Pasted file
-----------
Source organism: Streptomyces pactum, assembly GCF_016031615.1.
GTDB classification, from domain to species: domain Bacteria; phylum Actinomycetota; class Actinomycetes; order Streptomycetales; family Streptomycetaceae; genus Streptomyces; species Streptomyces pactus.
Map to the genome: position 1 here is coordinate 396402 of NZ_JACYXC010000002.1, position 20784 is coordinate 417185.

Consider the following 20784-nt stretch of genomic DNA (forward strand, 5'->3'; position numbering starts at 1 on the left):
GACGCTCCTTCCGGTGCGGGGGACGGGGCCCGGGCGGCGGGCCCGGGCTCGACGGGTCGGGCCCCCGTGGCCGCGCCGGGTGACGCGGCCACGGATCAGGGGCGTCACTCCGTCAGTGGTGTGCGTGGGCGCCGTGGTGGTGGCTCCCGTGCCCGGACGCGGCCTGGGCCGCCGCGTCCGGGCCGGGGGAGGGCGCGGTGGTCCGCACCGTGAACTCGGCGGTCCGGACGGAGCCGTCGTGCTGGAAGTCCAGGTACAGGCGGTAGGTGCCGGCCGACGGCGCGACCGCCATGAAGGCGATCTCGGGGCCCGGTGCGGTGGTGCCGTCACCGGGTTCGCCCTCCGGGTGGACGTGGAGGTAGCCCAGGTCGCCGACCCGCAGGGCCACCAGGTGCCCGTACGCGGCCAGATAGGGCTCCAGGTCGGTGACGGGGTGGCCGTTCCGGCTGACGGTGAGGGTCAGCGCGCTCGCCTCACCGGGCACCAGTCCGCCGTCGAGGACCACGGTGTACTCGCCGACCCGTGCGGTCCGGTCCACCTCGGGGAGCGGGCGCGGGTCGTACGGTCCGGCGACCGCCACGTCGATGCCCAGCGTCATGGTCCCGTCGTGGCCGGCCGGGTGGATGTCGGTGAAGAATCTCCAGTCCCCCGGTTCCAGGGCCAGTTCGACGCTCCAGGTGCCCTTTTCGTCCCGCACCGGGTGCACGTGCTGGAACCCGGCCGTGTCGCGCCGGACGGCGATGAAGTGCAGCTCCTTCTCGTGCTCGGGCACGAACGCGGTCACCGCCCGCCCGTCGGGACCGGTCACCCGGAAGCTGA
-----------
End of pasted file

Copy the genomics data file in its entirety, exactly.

Source organism: Streptomyces pactum, assembly GCF_016031615.1.
GTDB classification, from domain to species: domain Bacteria; phylum Actinomycetota; class Actinomycetes; order Streptomycetales; family Streptomycetaceae; genus Streptomyces; species Streptomyces pactus.
Map to the genome: position 1 here is coordinate 396402 of NZ_JACYXC010000002.1, position 20784 is coordinate 417185.

Consider the following 20784-nt stretch of genomic DNA (forward strand, 5'->3'; position numbering starts at 1 on the left):
GACGCTCCTTCCGGTGCGGGGGACGGGGCCCGGGCGGCGGGCCCGGGCTCGACGGGTCGGGCCCCCGTGGCCGCGCCGGGTGACGCGGCCACGGATCAGGGGCGTCACTCCGTCAGTGGTGTGCGTGGGCGCCGTGGTGGTGGCTCCCGTGCCCGGACGCGGCCTGGGCCGCCGCGTCCGGGCCGGGGGAGGGCGCGGTGGTCCGCACCGTGAACTCGGCGGTCCGGACGGAGCCGTCGTGCTGGAAGTCCAGGTACAGGCGGTAGGTGCCGGCCGACGGCGCGACCGCCATGAAGGCGATCTCGGGGCCCGGTGCGGTGGTGCCGTCACCGGGTTCGCCCTCCGGGTGGACGTGGAGGTAGCCCAGGTCGCCGACCCGCAGGGCCACCAGGTGCCCGTACGCGGCCAGATAGGGCTCCAGGTCGGTGACGGGGTGGCCGTTCCGGCTGACGGTGAGGGTCAGCGCGCTCGCCTCACCGGGCACCAGTCCGCCGTCGAGGACCACGGTGTACTCGCCGACCCGTGCGGTCCGGTCCACCTCGGGGAGCGGGCGCGGGTCGTACGGTCCGGCGACCGCCACGTCGATGCCCAGCGTCATGGTCCCGTCGTGGCCGGCCGGGTGGATGTCGGTGAAGAATCTCCAGTCCCCCGGTTCCAGGGCCAGTTCGACGCTCCAGGTGCCCTTTTCGTCCCGCACCGGGTGCACGTGCTGGAACCCGGCCGTGTCGCGCCGGACGGCGATGAAGTGCAGCTCCTTCTCGTGCTCGGGCACGAACGCGGTCACCGCCCGCCCGTCGGGACCGGTCACCCGGAAGCTGA